LAHORE: Amnesty International urged Pakistan to resolve hundreds of cases of enforced disappearances.

AI termed that no one has ever been held accountable for an enforced disappearance in Pakistan.

It is pertinent to mention here that UN Working Group on Enforced or Involuntary Disappearances has more than 700 pending cases from Pakistan.

On the other hand, Pakistan’s State Commission of Inquiry on Enforced Disappearances has received reports of hundreds more, from across the country.

In a press release issued, Amnesty International said people are wrenched away from their loved ones by state officials or others acting on their behalf.

“They deny the person is in their custody or refuse to say where they are. Families are plunged into a state of anguish, trying to keep the flame of hope alive while fearing the worst,” Amnesty International stated.

“They may be in this limbo for years. The disappeared are at risk of torture and even death. If they are released, the physical and psychological scars endure. If they are killed, the family never recovers from their loss”, it reads.

AI termed disappearances as a ‘tool of terror’ that strikes not just individuals or families, but entire societies.

Amnesty International welcomes Pakistan’s acceptance of recommendations to make enforced disappearance a criminal offence but is disappointed by Pakistan’s failure to accept several recommendations including from states with their own traumatic history of disappearances to ratify the International Convention for the Protection of All Persons from Enforced Disappearance.

Victims include bloggers, journalists, students, peace activists and other human rights defenders whose work promote the same values as this Council and are crucial to a free and just society.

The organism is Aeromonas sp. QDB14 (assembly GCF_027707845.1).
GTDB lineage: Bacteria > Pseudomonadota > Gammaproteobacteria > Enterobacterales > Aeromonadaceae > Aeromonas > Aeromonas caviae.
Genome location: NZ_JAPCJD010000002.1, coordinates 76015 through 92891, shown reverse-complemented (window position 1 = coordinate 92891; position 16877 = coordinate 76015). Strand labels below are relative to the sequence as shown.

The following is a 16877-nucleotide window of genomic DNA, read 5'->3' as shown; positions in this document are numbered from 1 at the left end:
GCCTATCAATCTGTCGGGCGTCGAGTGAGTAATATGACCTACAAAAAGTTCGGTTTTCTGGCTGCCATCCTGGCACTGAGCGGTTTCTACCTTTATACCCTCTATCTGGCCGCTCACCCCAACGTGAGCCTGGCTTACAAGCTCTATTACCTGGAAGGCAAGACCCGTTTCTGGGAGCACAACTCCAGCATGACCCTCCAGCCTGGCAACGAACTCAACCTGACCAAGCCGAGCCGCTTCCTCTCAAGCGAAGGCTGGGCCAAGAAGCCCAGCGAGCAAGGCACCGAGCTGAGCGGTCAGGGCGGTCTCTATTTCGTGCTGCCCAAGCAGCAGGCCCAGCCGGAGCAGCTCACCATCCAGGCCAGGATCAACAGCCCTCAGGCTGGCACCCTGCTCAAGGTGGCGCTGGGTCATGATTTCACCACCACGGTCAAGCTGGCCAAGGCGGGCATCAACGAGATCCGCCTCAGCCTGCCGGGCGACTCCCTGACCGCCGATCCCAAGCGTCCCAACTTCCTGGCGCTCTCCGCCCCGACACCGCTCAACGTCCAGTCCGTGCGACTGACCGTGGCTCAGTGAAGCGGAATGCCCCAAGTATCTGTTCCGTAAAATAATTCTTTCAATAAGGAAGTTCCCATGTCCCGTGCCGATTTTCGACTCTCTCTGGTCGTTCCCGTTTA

“These crimes take place against the backdrop of a broader assault on civil society and freedom of expression is criminalized online. Human rights defenders are smeared and threatened and journalists are attacked. Civil society organizations are subject to greater restrictions, and international NGOs,” it reads.

Amnesty International is pleased to note that Pakistan has accepted recommendations to protect journalists and freedom of expression.

However, is concerned that the government did not accept recommendations to bring the perpetrators of such threats, attacks and abductions to justice.3As an elected member of this Council, Pakistan must uphold the highest human rights standards –to not just acknowledge violations, but take concrete steps to end impunity for them.

The low-profile Pakistani peace activist Raza Khan went missing on 2nd December 2017 after he arranged an interactive session on extremism and at ‘Lowkey Lokai’ a public space located Al Qadeer Heights, Main Boulevard, Gulberg, Lahore. The disappearance of Raza Khan received massive outcry from civil society and international bodies.